Champions Trophy 2017: Hard for bowlers to go from IPL to ODIs – Bond


The turnaround between the last day of the IPL and the first of the Champions Trophy is a little over a week. To some that might suggest the players flying out from India to England would have sufficient match practice ahead of an important world tournament. Shane Bond, the former New Zealand fast bowler, believes otherwise.

‘Because of the condensed schedules in the IPL, and the heat and the travel, the bowlers haven’t been bowling a lot in the nets’ (Getty Images)

In his column on the ICC website, he reasons that the fundamental differences between T20s and ODIs, including the highly specific training needed to prepare for the shortest format, could essentially leave some participants unprepared for the increase in workloads.

“Because of the condensed schedules in the IPL, and the heat and the travel, the bowlers haven’t been bowling a lot in the nets,” Bond said. “Going into the ICC Champions Trophy, where the top bowlers will be expected to bowl their quota of 10 overs, will pose a unique kind of challenge in terms of the bowlers not having had enough of a workload. It is important that it is not just your skills that are up to speed, you need to have had miles in the legs as well.”

Bond, as bowling coach of Mumbai Indians, has been overseeing the progress of two of New Zealand’s premier quicks. “There are a couple of Kiwis in our franchise – Tim Southee and Mitchell McClenaghan – who are in the ICC Champions Trophy squad. Mitch has been a regular feature in our playing XI, but Tim hasn’t had as many games. The challenge for both Tim and Mitch is bowling 5-6 over spells that they most likely will in England.”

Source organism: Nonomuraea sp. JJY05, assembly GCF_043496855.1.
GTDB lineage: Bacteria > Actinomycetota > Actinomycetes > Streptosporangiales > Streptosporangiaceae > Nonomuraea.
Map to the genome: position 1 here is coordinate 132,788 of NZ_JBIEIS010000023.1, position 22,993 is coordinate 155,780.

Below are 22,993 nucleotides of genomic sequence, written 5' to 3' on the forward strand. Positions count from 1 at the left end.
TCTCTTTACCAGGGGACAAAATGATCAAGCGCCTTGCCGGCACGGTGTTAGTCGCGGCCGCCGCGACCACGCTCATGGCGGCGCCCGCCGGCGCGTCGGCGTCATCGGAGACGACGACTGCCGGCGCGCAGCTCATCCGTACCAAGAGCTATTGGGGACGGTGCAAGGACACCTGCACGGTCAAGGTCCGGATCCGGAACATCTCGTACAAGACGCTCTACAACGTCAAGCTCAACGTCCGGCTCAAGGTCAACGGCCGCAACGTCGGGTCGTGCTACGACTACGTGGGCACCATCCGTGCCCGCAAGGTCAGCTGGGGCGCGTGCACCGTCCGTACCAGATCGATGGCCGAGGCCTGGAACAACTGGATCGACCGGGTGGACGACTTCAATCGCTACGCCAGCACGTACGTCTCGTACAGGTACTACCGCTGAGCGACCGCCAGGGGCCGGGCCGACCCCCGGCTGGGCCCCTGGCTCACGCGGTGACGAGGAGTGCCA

The batsmen, by comparison, might be better off in Bond’s reckoning. “The mindset is pretty much the same in both formats,” he said. “Look to hit the ball hard, score quickly.

“There will be the odd challenge in terms of changes of roles for certain batsmen. Rohit Sharma has been batting in the middle order for us and Aaron Finch for Gujarat Lions, and both of them will need to re-adjust to playing the new ball, in English conditions, when they open the batting for their respective countries.”

Bond was also concerned about the all-format players from India and Australia. “They played the Test series in February-March, followed immediately by the IPL,” he said. “They will desire a mental break of a couple of weeks going into the ICC Champions Trophy, just like the India players will, but that is not possible because there isn’t much time. And it becomes particularly challenging for the players that make it to the 21 May final, because the turnaround between then and the start of the ICC Champions Trophy is reasonably tight.”

Finally, a word from Bond on how he thinks his country will fare in the global event starting June 1. “New Zealand has sent a lot of other players – I wouldn’t say a second-string squad – for the triangular series in Ireland, which in some respects is good because it helps you develop depth to compensate for any injuries. They will be ready to go if they get a late call-up.”


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